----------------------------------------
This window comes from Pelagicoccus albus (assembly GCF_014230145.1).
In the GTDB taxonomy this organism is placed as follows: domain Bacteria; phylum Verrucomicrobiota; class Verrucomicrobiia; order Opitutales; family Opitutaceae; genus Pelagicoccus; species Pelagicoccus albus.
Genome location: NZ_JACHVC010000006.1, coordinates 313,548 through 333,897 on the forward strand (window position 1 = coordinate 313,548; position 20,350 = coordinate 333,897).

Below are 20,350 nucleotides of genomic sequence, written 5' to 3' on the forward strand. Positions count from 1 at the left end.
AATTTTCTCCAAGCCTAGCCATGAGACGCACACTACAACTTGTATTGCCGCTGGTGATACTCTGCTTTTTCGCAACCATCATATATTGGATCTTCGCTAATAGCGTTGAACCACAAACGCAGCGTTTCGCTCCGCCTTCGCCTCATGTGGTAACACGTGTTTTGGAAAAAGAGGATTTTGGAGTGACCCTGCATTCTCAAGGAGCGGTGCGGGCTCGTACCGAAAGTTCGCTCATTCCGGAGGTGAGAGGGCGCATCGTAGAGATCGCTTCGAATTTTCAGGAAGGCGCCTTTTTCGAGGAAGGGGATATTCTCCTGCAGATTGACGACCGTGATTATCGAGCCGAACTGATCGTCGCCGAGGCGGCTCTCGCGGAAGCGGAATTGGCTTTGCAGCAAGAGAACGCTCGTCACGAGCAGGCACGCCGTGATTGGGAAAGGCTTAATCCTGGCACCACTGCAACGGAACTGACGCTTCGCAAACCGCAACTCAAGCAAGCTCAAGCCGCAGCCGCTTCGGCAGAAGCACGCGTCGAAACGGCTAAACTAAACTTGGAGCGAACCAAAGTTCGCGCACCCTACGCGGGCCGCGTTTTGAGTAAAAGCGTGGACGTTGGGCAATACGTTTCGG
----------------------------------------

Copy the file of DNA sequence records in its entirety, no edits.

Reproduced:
This window comes from Pelagicoccus albus (assembly GCF_014230145.1).
In the GTDB taxonomy this organism is placed as follows: domain Bacteria; phylum Verrucomicrobiota; class Verrucomicrobiia; order Opitutales; family Opitutaceae; genus Pelagicoccus; species Pelagicoccus albus.
Genome location: NZ_JACHVC010000006.1, coordinates 313,548 through 333,897 on the forward strand (window position 1 = coordinate 313,548; position 20,350 = coordinate 333,897).

Below are 20,350 nucleotides of genomic sequence, written 5' to 3' on the forward strand. Positions count from 1 at the left end.
AATTTTCTCCAAGCCTAGCCATGAGACGCACACTACAACTTGTATTGCCGCTGGTGATACTCTGCTTTTTCGCAACCATCATATATTGGATCTTCGCTAATAGCGTTGAACCACAAACGCAGCGTTTCGCTCCGCCTTCGCCTCATGTGGTAACACGTGTTTTGGAAAAAGAGGATTTTGGAGTGACCCTGCATTCTCAAGGAGCGGTGCGGGCTCGTACCGAAAGTTCGCTCATTCCGGAGGTGAGAGGGCGCATCGTAGAGATCGCTTCGAATTTTCAGGAAGGCGCCTTTTTCGAGGAAGGGGATATTCTCCTGCAGATTGACGACCGTGATTATCGAGCCGAACTGATCGTCGCCGAGGCGGCTCTCGCGGAAGCGGAATTGGCTTTGCAGCAAGAGAACGCTCGTCACGAGCAGGCACGCCGTGATTGGGAAAGGCTTAATCCTGGCACCACTGCAACGGAACTGACGCTTCGCAAACCGCAACTCAAGCAAGCTCAAGCCGCAGCCGCTTCGGCAGAAGCACGCGTCGAAACGGCTAAACTAAACTTGGAGCGAACCAAAGTTCGCGCACCCTACGCGGGCCGCGTTTTGAGTAAAAGCGTGGACGTTGGGCAATACGTTTCGG